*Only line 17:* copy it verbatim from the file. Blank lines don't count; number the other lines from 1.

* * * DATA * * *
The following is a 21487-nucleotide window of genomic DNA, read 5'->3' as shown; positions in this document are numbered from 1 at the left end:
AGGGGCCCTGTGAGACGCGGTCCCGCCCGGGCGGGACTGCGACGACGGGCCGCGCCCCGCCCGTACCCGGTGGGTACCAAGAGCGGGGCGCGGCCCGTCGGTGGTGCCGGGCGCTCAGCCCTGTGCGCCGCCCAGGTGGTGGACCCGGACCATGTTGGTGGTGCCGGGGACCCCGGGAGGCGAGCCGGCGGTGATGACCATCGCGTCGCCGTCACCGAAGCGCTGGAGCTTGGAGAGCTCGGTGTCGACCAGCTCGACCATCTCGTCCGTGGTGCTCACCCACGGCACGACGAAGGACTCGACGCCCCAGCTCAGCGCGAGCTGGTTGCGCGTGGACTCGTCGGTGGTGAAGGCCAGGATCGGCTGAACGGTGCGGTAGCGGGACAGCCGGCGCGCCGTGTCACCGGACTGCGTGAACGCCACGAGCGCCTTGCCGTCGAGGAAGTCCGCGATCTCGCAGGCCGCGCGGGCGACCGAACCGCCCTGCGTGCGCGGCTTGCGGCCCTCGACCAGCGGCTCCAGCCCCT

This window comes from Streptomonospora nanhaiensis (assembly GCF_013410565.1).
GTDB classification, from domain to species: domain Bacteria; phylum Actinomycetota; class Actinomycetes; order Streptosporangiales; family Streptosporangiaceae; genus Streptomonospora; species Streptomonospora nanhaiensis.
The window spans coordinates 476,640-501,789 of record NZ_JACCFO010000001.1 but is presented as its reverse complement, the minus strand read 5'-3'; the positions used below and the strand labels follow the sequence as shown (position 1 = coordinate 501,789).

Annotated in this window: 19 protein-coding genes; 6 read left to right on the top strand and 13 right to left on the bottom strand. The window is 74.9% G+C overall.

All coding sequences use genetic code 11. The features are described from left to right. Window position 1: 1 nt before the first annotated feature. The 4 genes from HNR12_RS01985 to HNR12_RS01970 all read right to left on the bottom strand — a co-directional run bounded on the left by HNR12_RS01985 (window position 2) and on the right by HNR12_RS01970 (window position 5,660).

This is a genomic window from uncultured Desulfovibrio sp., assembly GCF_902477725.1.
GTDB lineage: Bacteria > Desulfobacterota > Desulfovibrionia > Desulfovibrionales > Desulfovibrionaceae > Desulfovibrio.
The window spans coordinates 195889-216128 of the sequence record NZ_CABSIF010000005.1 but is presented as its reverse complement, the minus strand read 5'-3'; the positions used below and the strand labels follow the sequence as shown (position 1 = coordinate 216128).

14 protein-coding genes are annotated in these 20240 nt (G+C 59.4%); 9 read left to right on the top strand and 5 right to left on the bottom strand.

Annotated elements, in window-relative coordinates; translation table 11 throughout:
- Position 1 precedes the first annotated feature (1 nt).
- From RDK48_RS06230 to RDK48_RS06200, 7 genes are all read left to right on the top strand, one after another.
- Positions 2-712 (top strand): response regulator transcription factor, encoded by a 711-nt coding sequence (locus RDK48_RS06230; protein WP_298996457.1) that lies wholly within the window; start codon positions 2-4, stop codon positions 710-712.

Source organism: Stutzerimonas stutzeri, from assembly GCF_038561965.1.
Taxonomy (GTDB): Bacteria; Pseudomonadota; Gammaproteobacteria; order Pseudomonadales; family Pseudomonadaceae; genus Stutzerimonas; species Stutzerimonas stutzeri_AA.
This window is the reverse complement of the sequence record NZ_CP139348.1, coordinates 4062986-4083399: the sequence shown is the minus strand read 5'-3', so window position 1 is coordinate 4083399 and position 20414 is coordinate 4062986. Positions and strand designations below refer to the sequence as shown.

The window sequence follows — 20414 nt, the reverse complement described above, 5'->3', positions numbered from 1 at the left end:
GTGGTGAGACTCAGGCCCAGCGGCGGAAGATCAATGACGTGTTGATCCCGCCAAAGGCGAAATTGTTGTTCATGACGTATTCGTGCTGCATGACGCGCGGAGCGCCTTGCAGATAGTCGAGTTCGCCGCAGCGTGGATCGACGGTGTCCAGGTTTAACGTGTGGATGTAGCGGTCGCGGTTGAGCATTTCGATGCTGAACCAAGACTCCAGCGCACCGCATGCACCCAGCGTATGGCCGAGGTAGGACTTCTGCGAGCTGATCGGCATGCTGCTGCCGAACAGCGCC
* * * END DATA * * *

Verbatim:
Taxonomy (GTDB): Bacteria; Pseudomonadota; Gammaproteobacteria; order Pseudomonadales; family Pseudomonadaceae; genus Stutzerimonas; species Stutzerimonas stutzeri_AA.